15 internautes sur 15 ont trouvé ce commentaire utile
Dr. Drew Conroy
- Publié sur Amazon.com
By Sharon Keeler UNH News Bureau
DURHAM, N.H. -- On a cold night in 1978, 13-year-old Drew Conroy and his father drove 30 miles over snowy New Hampshire roads to look at twin Brown Swiss calves. It was love at first sight. For $50, Conroy bought the pair from Donald Hawes of Milford. Young and eager to embark on his new adventure with his first steers, he talked his dad into taking them home that night.
Conroy didn't anticipate the daunting challenges he'd face. The calves were reluctant to follow him on the lead rope, and even more reluctant in the yoke. Neither of his parents could offer advice to their son, as they had never raised or trained oxen.
"Somehow, I managed to train Zeb and Luke. I suppose I was motivated by my father's insistence that we could always eat them if I didn't get them trained," says Conroy, jokingly. "One of the greatest lessons I learned is that there's no substitute for time spent working with animals. I also learned the importance of communicating with people and learning from the experience of others."
Twenty-one years later, Conroy is an animal science professor at the University of New Hampshire's Thompson School of Applied Science. His recently published book on training and working oxen now helps others interested in the "lost art." Titled "Oxen, a Teamsters Guide," the 345-page book includes information on every aspect of raising, training, driving, and showing the animals.
It also includes many illustrations and photos, which include a number of well-known New Hampshire teamsters.
Conroy has found a role in training individuals how to use oxen today on small farms and in international development. He has traveled as far away as Tanzania and Uganda in Africa to teach people about the productive use of oxen. He has also been involved as a consultant for the movie industry.
"The book emphasizes New England methods of training and working animals that can be applied anywhere, and at the same time describes how oxen are yoked, worked and used in the United States," says Conroy.
The Berwick, Maine, resident wrote his first book, "The Oxen Handbook," when he was a junior at UNH in 1985. It quickly became a reference for 4-H and adult teamsters everywhere. The new book expands on Conroy's first work. It covers the basics, from choosing the right breed and properly feeding and housing oxen, to correctly fitting a yoke and bow, to keeping oxen healthy.
It also provides information for readers interested in using oxen for farming and logging, as well as competition.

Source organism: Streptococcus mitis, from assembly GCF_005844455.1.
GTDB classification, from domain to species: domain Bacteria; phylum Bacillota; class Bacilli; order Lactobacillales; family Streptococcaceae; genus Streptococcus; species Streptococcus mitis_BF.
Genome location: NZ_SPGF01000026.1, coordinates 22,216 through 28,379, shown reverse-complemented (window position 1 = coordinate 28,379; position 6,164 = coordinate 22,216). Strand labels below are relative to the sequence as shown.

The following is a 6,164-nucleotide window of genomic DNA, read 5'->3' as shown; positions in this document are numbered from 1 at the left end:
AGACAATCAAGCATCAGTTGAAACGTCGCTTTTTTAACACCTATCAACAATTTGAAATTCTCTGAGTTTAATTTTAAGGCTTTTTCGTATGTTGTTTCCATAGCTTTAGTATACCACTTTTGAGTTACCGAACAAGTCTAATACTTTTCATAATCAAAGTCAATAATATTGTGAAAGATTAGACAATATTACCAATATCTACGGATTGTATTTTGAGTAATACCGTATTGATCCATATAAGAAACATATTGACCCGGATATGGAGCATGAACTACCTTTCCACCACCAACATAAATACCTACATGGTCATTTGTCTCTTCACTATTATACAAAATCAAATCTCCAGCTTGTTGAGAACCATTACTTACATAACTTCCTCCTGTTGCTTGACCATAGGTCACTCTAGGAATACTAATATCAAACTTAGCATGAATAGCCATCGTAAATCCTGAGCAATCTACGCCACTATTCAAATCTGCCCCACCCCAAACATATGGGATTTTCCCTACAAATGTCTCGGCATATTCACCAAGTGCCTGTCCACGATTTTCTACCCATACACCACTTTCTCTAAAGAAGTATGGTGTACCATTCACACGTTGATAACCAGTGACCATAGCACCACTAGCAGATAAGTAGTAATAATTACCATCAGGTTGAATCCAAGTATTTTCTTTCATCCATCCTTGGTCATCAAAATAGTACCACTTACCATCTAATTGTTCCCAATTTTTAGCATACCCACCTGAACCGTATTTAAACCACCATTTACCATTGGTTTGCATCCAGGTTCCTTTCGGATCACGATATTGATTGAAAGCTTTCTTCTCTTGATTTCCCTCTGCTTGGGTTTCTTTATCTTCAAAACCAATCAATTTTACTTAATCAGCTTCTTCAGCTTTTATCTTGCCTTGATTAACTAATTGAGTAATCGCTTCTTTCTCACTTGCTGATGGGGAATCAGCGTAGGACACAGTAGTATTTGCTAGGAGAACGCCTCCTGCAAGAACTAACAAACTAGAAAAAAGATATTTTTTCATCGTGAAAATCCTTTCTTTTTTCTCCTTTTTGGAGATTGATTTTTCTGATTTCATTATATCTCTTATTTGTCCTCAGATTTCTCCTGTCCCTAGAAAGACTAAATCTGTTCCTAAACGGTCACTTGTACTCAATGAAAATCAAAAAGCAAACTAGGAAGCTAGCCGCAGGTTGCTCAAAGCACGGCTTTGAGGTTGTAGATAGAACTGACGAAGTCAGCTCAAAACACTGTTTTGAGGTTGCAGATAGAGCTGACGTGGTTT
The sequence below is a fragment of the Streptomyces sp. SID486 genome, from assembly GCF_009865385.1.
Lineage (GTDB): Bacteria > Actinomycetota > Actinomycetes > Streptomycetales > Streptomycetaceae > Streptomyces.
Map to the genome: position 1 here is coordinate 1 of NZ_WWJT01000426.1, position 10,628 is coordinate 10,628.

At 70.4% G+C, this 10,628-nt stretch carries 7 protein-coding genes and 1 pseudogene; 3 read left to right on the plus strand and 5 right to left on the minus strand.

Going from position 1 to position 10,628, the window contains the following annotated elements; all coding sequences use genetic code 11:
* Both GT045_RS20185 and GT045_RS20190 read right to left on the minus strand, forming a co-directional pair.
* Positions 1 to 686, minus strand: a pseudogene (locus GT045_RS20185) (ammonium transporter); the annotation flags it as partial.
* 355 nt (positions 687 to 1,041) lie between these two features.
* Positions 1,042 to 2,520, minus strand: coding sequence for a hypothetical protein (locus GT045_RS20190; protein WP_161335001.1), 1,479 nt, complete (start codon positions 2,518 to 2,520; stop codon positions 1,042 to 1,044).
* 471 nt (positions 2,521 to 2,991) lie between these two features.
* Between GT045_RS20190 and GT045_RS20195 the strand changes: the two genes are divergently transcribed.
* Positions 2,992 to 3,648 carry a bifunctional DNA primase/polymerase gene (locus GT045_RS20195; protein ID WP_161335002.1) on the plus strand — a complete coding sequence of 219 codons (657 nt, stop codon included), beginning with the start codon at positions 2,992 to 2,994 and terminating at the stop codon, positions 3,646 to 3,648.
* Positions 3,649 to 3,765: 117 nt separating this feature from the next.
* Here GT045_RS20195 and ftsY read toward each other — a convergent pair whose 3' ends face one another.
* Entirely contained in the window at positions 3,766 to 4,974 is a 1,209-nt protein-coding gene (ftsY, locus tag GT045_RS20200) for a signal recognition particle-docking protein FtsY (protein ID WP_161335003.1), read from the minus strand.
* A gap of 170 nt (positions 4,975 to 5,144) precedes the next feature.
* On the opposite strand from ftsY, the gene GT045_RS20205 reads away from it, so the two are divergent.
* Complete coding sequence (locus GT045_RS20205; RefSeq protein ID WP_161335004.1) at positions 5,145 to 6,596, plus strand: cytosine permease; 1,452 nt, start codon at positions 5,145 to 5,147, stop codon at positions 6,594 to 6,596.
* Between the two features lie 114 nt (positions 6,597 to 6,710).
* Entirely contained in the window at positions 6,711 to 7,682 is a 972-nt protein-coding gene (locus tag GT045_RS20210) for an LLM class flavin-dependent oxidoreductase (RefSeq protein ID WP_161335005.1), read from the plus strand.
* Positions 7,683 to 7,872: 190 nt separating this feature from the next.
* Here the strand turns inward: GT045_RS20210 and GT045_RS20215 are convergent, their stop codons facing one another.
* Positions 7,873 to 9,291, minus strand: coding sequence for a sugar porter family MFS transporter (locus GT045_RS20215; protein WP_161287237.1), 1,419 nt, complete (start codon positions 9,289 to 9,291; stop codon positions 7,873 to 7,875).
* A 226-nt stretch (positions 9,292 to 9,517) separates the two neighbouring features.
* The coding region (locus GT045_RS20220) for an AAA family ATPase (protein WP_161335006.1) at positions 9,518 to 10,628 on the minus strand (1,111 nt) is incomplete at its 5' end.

The book includes a chapter on oxen in history, as well. Conroy argues that without oxen, European settlers could not have survived in North America. Their role in farming the land and in westward expansion were paramount to developing this country.
"History changed with the beginning of farming and the domestication of animals," Conroy explains. "Following centuries of human labor, the first draft animal put to work in early agriculture was the ox, which was used long before horse and other equine animals were domesticated. Oxen provided the draft power that helped create an agricultural revolution by allowing farmers to till more land, harvest crops in a timely manner, and transport crops and other goods in large quantities over great distances."
According to Conroy, the first oxen were likely domesticated in southeastern Europe and western Asia, most likely in Greece and Turkey. Cattle husbandry in that region was common 7,000 years ago. Other than the domestication of the dog, domestication of cattle was the most important step in manipulating the animal world and exploiting the land for agricultural purposes. Cattle supplied the meat, milk, leather, manure and power for agriculture.
In his book Conroy also discusses the use of cattle as draft animals in Third World countries today. Offering a living history lesson, he explains how the Maasai in East Africa continue to herd their cattle, as many early Asian and Eastern European cattle owners did.
"The Maasai and others like them in Africa are beginning to adopt more productive ways of farming their land, and oxen are an important part of that change," says Conroy. "They are just beginning to face the trials of training and using oxen. In addition to the ox's most important role in plowing the land, they are also using this animal to transport manure, carry water and move materials from the forest to build fences and new homes. Observing these people and their use of oxen is like traveling back in time."
Conroy says the primary audience for his book is New England people with oxen, 4-H groups, museums, and living history farms like Sturbridge Village in Massachusetts. But he also hopes it will find a niche among international development groups like the Peace Corps.
"There a more than 200 million oxen in the world today, mostly in Third World countries," Conroy says. "So I hope it will somehow find its way into the hands of international development groups that can put it to good use."
Conroy continues to own and train oxen today and his two new additions, a pair of four-year-olds named Rex and Ely, help himwork his 10-acre farm in Berwick.
February 15, 2000